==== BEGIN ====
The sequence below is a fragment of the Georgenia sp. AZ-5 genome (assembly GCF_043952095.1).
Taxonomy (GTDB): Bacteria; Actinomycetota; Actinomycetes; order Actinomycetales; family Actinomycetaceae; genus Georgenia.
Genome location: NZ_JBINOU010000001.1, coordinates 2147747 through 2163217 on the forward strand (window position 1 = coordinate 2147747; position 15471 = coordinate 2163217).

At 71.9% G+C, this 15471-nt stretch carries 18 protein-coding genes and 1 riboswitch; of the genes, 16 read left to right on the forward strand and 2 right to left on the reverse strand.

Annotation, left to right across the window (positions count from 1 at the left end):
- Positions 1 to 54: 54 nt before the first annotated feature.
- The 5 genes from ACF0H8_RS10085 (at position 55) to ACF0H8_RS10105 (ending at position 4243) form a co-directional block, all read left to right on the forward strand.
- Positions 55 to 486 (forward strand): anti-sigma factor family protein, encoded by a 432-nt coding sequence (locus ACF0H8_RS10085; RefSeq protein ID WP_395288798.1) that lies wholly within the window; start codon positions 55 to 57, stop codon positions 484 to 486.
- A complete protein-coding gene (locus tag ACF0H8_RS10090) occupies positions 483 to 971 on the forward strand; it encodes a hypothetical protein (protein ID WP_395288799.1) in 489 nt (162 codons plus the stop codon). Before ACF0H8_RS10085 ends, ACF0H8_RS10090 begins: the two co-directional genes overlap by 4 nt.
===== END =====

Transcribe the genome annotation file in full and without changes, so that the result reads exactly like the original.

The sequence below is a fragment of the Georgenia sp. AZ-5 genome (assembly GCF_043952095.1).
Taxonomy (GTDB): Bacteria; Actinomycetota; Actinomycetes; order Actinomycetales; family Actinomycetaceae; genus Georgenia.
Genome location: NZ_JBINOU010000001.1, coordinates 2147747 through 2163217 on the forward strand (window position 1 = coordinate 2147747; position 15471 = coordinate 2163217).

At 71.9% G+C, this 15471-nt stretch carries 18 protein-coding genes and 1 riboswitch; of the genes, 16 read left to right on the forward strand and 2 right to left on the reverse strand.

Annotation, left to right across the window (positions count from 1 at the left end):
- Positions 1 to 54: 54 nt before the first annotated feature.
- The 5 genes from ACF0H8_RS10085 (at position 55) to ACF0H8_RS10105 (ending at position 4243) form a co-directional block, all read left to right on the forward strand.
- Positions 55 to 486 (forward strand): anti-sigma factor family protein, encoded by a 432-nt coding sequence (locus ACF0H8_RS10085; RefSeq protein ID WP_395288798.1) that lies wholly within the window; start codon positions 55 to 57, stop codon positions 484 to 486.
- A complete protein-coding gene (locus tag ACF0H8_RS10090) occupies positions 483 to 971 on the forward strand; it encodes a hypothetical protein (protein ID WP_395288799.1) in 489 nt (162 codons plus the stop codon). Before ACF0H8_RS10085 ends, ACF0H8_RS10090 begins: the two co-directional genes overlap by 4 nt.